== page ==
At the end of the lab, students are required to write a 1-3 page report by completing the MTR 999 Lab Report Template (found on the MTR Canvas webpage) that outlines the:

  • Purpose of the lab/Background
  • Methods
  • Results
  • Discussion

The quality of the written report should be sufficient for incorporation into the MTR thesis or a publication submission. The lab grade awarded is a composite assessment of the student’s lab mentor evaluation of the rotation and the program mentor’s evaluation of the final report.

MTR 999 Lab Process

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Optional: Industry Internship (1 c.u.)

The MTR program, in collaboration with its corporate partners, will provide an opportunity for students per semester to learn about translational medicine in a Pharmaceutical Industry Internship. This may be eligible for a MTR 999 lab unit.

Description of Industry Internship

Industry Internship

Industry Internship Program: The MTR program, in collaboration with its corporate partners, will provide an opportunity for interested students to learn about translational medicine in a Pharmaceutical Industry Internship. The internship will include approximately 10 hours per week for one semester (10 weeks). Internships may span across every facet of the pharmaceutical industry, including discovery, development, regulatory affairs and commercialization. Students will gain hands on experience "translating technology" and will receive independent study credit for the internship. This program will foster greater interactions between industry and academia by exposing MTR students to the roles they can play in the pharmaceutical industry as a potential career path. Students will be expected to work on site at the corporate partners location for 1 day per week, with additional time dedicated to background research and preparation.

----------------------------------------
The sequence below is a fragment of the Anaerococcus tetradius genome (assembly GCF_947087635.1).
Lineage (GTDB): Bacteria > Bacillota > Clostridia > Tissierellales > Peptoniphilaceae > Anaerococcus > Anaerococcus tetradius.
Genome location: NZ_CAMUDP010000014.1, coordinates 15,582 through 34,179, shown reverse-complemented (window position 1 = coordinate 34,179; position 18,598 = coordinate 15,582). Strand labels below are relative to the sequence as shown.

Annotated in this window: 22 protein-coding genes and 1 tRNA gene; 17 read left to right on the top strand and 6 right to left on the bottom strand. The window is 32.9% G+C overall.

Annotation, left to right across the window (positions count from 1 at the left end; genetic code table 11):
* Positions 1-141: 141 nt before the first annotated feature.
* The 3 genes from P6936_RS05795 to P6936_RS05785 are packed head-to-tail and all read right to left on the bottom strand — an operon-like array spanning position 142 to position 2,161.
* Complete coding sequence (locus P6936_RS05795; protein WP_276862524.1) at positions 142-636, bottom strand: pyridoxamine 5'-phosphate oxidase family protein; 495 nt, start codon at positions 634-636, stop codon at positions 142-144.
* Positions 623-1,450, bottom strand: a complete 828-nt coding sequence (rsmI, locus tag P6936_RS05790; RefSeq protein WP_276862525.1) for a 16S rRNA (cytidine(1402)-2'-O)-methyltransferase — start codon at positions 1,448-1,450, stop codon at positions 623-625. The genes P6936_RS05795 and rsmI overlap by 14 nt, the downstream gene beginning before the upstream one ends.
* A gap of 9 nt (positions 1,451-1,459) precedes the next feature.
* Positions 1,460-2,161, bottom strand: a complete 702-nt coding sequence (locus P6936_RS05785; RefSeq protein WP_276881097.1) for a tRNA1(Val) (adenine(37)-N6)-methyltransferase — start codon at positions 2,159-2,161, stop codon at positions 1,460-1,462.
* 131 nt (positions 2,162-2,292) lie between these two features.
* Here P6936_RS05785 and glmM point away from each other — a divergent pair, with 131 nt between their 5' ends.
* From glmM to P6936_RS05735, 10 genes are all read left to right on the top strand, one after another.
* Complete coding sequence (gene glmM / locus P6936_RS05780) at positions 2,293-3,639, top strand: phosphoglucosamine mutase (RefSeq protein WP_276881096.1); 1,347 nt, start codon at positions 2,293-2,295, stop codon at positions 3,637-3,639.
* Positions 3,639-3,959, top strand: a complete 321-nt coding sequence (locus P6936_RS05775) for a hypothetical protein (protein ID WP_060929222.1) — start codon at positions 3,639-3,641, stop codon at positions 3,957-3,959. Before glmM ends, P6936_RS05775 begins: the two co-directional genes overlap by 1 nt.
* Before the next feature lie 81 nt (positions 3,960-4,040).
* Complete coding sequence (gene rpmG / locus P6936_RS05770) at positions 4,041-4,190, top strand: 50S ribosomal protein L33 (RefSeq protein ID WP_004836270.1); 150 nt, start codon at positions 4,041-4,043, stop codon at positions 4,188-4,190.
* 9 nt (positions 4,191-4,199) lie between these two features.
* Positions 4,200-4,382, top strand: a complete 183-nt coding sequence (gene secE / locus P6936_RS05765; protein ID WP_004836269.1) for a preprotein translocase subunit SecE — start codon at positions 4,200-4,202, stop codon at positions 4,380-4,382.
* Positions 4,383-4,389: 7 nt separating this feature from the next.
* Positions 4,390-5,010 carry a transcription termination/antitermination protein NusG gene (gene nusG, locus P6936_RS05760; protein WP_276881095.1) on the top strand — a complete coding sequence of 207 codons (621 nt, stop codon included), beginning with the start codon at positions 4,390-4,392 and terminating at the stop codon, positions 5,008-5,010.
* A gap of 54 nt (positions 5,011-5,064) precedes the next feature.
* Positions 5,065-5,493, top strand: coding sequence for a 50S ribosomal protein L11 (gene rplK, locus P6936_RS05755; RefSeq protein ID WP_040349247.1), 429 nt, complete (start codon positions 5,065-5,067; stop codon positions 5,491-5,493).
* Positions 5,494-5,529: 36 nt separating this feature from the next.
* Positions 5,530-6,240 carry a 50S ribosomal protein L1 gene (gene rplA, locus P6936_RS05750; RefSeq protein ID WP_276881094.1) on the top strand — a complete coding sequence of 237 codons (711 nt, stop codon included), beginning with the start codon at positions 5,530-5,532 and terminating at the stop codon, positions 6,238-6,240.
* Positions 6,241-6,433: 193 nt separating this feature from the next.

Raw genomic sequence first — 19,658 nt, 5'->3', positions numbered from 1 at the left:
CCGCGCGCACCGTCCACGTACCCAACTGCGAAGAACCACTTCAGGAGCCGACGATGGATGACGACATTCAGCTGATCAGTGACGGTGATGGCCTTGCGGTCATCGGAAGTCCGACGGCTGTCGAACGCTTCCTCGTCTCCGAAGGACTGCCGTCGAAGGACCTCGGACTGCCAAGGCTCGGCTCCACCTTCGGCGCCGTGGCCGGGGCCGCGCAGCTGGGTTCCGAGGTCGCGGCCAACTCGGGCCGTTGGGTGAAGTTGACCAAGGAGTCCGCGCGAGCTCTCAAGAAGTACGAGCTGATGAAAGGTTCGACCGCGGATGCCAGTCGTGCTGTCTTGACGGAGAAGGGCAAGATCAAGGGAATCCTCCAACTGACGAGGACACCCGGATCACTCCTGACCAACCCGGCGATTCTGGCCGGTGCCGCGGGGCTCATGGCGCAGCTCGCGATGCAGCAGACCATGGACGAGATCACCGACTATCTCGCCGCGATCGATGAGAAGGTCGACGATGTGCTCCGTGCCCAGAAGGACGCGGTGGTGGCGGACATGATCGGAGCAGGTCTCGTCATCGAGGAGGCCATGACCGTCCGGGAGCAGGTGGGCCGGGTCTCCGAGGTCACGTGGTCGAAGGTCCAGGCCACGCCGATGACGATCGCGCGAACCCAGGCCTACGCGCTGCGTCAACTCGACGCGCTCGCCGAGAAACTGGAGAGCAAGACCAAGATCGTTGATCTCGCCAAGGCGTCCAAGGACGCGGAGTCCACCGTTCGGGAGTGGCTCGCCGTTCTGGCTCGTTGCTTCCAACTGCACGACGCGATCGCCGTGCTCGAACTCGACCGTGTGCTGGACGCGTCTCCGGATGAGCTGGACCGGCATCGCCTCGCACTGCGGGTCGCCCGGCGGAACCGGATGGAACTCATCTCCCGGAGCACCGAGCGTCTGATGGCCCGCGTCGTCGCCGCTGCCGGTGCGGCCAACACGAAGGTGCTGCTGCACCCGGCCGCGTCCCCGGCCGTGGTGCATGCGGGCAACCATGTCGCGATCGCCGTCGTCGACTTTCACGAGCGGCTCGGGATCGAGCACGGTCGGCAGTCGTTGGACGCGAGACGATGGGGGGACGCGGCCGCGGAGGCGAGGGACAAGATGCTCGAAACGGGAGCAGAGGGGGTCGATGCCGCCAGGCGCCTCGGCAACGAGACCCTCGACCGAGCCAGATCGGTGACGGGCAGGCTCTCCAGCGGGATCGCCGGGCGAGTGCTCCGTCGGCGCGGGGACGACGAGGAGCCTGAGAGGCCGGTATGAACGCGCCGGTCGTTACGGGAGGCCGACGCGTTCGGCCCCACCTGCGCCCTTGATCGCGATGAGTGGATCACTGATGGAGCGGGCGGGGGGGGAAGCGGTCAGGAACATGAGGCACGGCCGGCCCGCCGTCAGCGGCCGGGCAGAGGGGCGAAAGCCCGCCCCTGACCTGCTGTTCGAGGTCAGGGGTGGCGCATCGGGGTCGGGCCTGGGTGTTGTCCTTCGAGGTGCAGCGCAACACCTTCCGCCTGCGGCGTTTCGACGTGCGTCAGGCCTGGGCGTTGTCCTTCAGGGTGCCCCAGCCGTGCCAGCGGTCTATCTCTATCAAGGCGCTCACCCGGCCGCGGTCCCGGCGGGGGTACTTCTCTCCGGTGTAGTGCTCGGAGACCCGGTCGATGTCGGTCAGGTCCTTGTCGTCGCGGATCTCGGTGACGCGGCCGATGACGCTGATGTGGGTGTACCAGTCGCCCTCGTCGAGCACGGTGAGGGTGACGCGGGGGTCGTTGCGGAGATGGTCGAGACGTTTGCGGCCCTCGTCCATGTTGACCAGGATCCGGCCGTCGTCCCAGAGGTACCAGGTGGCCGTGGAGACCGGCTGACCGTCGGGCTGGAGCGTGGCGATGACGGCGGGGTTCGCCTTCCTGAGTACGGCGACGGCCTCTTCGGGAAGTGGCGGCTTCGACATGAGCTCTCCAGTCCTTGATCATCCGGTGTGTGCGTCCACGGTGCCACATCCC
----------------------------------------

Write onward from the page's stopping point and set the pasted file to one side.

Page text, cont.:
Evaluation process: Students will have both a university and corporate mentor that will participate in training and evaluation. Nalaka Gooneratne will serve as the university mentor for all MTR industry interns. Corporate mentors will be assigned based on the specific content and department in which the internship is performed. Mentors will work together to ensure that interns are meeting the goals and expectations of the internship and the MTR 999 course requirements.

Eligibility: All students enrolled in the MTR program are eligible to participate in the internship. An agreement exists between industrial partners and UPenn that permits this educational experience. The components of this agreement, which will be explained to students, include completing a free standing company application form that includes both a background check and drug testing.

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Two Thesis Units:

  • MTR 607: Thesis (1 c.u.)
  • MTR 608: Thesis (1 c.u.)

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Please note that policies concerning admissions, curriculum, funding and financial aid are subject to change. Additionally, though variations in the curriculum may be possible, any changes will need prior approval and may have financial implications. This website is meant to provide preliminary general overview information only. Students interested in or enrolled in the program should seek personal advising from relevant faculty and staff.